I am seeing conflicting reports over whether or not the GOP inserted their social agenda into the last budget offer they sent to Governor Dayton. I’ve said many times I am for smaller government. I’m sorry GOP, but you are a big loser here. You can’t push a religious-based, social control agenda and be for smaller government. So, whether or not issues of abortion, stem cells, etc. were in the last proposal, the GOP already showed its hand by trying to pass an amendment against gay marriage. Some GOP candidates for President have already stated they don’t believe in evolution and want intelligent design taught in schools. Why don’t we ask other countries who are far ahead of us in science and math what they teach in their biology classes (hint: Charles Darwin wrote about it).
Defending spending and tax increases
Please read this section carefully. I do think when all things are weighed out we do need to ask the wealthy for more money. As circumstances change, we are going to need to adjust tax rates. It has happened in the past and will continue to happen. Even the Laffer Curve theory admits that the “sweet spot” maximizing revenue changes over time. However, I have a very hard time supporting taking money from anyone when I can’t get an honest explanation or be offered any kind of accountability. I don’t care if Reagan raised taxes 11 times. I don’t care if you “need” it. I need a new truck too, can I get a subsidy for it? <– This question is just for effect. What I mean by it is show me how the new money is going to be spent and how we are going to reduce waste and abuse before I give my support.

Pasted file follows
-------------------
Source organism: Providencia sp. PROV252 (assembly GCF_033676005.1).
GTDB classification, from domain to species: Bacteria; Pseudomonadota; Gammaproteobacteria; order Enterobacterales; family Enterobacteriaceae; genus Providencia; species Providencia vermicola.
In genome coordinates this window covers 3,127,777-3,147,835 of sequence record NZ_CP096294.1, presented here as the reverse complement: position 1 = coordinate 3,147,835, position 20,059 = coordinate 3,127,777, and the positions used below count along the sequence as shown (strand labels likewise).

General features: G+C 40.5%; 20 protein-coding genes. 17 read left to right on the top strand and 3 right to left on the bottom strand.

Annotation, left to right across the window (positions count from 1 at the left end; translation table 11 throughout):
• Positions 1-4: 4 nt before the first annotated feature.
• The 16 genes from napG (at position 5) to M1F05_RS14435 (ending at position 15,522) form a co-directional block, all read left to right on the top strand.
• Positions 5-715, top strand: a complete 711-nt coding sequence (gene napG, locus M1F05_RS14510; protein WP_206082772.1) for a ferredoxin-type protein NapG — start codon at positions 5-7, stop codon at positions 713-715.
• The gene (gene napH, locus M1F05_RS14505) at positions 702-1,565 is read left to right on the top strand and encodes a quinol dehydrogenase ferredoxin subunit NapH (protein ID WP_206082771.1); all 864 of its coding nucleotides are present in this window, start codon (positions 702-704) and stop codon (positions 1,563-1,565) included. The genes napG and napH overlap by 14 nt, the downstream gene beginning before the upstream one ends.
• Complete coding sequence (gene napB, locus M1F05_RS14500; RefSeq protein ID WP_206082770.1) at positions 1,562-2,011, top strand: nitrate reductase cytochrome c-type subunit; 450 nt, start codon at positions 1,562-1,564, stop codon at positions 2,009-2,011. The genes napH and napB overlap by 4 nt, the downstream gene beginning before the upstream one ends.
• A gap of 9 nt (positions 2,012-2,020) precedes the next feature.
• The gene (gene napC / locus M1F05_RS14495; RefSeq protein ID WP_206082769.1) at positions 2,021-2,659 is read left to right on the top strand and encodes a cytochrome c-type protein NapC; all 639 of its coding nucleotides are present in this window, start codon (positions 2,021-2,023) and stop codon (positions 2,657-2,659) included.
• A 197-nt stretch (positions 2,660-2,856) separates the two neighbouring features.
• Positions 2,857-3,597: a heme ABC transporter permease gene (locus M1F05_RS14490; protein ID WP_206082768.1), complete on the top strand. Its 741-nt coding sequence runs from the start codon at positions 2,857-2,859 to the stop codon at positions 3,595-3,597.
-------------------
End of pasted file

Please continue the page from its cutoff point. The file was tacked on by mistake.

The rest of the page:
This is where the Democrats get it wrong. They hold up a picture of the kids or the elderly and say “this is who we are hurting.” It is a terrible strategy because people don’t believe it. I bet almost everyone reading this can give anecdotes of waste and abuse in Health and Human Services, Education, Housing…all of the big budget items have some level of waste and abuse. Governor Dayton in his shutdown speech said it can be fixed, but we have to give more money first. But we don’t. The waste and abuse continue as they always have. And people have grown tired of waiting to reduce the problem. You can’t use the talking point of “we are only going to tax 2% of the citizens of Minnesota.” They are people too, even if they are rich. Show me you are going to use the money wisely, and I will support it.